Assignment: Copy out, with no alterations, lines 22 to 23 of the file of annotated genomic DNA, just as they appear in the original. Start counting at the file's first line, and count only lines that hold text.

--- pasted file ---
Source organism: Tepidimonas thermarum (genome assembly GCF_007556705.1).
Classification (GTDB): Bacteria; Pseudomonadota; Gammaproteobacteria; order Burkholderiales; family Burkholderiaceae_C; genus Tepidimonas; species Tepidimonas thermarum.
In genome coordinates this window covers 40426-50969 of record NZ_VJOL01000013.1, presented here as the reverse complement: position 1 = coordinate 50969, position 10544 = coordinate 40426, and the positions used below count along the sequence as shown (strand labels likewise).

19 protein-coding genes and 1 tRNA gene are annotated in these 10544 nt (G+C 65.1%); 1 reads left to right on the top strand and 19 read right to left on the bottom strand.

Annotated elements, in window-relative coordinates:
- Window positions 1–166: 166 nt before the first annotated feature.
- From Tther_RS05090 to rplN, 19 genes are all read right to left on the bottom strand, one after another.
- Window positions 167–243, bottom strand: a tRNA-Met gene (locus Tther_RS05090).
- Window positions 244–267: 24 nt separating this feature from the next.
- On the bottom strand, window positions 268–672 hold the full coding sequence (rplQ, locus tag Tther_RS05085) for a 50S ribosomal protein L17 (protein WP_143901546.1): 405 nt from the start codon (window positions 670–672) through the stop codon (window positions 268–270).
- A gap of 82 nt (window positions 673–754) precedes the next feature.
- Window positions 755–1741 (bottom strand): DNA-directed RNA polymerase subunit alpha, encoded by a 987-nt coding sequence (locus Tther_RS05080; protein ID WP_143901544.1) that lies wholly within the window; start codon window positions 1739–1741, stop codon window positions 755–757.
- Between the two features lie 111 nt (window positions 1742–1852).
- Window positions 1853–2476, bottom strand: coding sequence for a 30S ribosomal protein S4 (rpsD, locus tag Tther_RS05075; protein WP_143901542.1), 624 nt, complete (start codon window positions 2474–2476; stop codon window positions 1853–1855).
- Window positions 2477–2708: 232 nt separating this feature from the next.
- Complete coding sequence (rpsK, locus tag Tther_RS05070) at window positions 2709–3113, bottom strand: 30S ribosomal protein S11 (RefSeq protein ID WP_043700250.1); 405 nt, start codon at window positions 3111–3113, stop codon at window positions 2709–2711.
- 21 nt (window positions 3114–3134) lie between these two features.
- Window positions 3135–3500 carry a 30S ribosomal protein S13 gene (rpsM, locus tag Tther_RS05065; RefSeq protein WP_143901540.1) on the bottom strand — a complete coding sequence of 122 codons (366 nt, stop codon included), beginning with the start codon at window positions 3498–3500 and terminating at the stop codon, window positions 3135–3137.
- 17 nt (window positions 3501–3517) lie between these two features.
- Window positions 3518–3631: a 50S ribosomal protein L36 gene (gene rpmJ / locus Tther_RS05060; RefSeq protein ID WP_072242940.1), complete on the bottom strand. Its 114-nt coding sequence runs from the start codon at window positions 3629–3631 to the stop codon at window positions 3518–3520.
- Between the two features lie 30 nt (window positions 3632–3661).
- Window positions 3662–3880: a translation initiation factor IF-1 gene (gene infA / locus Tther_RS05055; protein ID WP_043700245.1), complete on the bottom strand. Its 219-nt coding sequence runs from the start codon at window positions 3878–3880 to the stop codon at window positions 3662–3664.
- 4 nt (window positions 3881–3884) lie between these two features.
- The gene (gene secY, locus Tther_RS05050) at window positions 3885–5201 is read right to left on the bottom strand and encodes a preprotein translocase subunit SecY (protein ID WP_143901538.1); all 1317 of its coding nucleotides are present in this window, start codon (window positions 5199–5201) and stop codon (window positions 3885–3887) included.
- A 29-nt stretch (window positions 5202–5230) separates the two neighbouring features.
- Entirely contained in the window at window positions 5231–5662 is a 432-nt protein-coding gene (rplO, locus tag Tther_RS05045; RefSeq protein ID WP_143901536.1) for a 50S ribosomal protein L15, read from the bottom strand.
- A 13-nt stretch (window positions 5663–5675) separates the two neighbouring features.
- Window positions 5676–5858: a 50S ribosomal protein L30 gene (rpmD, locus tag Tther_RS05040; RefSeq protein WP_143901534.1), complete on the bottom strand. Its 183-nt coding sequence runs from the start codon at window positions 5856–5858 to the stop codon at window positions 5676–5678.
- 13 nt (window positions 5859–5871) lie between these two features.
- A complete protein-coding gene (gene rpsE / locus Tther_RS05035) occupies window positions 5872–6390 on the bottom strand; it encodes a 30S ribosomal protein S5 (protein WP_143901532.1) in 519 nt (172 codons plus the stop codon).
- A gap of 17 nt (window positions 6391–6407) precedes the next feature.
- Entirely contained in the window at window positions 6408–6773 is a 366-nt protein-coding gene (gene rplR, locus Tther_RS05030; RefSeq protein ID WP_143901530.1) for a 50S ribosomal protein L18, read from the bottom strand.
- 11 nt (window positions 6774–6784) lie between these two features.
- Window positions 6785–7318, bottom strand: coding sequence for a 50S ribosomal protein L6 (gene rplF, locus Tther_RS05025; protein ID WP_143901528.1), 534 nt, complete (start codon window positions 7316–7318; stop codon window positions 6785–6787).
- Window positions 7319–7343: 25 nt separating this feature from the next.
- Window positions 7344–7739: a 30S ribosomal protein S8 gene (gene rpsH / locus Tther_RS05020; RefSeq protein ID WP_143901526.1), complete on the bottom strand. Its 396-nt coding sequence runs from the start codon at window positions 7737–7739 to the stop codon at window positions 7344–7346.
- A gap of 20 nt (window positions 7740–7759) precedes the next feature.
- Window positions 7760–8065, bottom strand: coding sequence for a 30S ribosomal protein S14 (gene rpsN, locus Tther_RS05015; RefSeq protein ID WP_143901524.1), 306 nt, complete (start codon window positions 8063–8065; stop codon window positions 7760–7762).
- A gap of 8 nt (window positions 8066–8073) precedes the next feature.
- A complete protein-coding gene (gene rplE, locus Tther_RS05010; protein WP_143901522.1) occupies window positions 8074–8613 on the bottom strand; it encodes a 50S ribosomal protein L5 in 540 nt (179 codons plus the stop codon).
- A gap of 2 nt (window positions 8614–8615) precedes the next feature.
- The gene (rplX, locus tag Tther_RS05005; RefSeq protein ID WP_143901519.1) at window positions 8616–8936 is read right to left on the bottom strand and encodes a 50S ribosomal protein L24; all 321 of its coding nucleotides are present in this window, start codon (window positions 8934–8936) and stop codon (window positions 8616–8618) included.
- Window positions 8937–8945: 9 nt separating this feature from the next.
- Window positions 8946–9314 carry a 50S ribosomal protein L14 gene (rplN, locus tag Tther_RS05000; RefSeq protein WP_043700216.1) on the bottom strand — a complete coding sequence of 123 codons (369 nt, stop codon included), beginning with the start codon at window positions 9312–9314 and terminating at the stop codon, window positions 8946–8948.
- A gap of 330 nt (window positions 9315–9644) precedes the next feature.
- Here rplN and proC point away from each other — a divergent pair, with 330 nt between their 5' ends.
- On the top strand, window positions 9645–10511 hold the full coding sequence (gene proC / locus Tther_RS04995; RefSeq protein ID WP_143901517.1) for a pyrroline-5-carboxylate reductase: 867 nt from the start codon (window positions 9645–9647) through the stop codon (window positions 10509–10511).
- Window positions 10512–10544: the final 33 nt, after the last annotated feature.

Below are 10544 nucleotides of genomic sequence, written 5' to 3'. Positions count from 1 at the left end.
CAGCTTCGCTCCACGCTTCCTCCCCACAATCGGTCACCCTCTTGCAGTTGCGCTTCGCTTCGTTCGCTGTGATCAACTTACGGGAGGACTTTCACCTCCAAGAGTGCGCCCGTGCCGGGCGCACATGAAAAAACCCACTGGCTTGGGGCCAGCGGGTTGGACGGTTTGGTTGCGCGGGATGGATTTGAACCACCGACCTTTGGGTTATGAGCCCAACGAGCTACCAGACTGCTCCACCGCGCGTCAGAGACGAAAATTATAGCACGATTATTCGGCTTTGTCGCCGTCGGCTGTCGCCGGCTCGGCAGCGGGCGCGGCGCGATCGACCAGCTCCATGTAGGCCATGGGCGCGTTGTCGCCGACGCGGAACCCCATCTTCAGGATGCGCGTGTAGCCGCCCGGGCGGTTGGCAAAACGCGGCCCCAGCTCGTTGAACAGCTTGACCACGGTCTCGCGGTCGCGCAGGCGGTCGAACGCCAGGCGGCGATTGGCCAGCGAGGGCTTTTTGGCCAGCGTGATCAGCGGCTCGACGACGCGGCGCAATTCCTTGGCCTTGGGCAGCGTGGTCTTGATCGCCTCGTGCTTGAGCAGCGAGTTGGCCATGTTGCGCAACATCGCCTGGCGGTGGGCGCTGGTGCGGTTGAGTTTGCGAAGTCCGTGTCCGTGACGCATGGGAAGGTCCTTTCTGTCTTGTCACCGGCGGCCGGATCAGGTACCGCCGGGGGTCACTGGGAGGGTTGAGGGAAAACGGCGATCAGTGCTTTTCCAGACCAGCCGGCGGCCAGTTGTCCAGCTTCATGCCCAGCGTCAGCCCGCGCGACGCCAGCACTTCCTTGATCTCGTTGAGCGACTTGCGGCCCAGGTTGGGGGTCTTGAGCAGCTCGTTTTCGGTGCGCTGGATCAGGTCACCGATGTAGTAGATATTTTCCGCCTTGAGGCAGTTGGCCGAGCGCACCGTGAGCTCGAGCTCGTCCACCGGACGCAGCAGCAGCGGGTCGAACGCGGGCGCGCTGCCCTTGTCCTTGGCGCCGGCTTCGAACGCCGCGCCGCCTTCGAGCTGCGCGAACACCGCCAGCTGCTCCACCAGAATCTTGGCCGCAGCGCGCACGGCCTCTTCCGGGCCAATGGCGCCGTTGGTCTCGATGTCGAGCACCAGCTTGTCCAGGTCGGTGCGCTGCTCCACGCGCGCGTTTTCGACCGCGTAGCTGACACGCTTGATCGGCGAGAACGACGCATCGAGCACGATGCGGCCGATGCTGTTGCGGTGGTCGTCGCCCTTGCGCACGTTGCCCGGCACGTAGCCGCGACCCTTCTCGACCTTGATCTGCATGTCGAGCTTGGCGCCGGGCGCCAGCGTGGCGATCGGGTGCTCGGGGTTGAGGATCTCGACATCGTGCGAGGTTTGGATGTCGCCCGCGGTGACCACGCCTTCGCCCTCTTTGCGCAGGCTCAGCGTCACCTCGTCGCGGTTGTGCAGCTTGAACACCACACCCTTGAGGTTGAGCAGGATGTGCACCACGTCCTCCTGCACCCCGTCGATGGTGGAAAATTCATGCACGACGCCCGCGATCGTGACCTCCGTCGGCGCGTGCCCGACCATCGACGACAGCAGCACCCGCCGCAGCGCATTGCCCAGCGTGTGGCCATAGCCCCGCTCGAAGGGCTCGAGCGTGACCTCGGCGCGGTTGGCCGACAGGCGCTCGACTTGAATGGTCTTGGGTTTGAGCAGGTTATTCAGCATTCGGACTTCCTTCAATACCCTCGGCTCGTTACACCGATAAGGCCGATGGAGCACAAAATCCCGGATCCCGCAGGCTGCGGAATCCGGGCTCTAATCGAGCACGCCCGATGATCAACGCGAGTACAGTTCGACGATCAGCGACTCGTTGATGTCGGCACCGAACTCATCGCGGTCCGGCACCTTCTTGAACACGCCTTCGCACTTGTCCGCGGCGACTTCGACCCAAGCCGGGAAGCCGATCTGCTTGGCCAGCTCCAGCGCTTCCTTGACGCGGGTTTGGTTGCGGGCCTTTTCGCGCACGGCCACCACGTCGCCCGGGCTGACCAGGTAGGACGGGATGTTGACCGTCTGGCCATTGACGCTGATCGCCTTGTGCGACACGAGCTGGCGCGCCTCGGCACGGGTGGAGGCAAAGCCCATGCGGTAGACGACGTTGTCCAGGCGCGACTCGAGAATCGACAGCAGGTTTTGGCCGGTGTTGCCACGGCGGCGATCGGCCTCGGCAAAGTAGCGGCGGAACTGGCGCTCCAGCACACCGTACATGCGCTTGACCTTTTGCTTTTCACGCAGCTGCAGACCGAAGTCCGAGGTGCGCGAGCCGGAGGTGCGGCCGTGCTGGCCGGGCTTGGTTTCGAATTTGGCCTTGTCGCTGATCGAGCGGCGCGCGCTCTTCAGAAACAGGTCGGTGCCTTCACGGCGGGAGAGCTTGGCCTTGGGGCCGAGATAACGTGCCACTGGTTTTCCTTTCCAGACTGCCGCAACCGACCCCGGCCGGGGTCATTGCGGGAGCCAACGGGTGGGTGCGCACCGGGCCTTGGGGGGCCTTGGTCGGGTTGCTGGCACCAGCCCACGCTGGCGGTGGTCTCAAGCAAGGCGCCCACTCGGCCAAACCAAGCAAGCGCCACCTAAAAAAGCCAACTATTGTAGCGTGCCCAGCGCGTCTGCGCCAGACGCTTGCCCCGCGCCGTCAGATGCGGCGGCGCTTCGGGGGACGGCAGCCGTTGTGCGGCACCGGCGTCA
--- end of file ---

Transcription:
- Window positions 3662–3880: a translation initiation factor IF-1 gene (gene infA / locus Tther_RS05055; protein ID WP_043700245.1), complete on the bottom strand. Its 219-nt coding sequence runs from the start codon at window positions 3878–3880 to the stop codon at window positions 3662–3664.
- 4 nt (window positions 3881–3884) lie between these two features.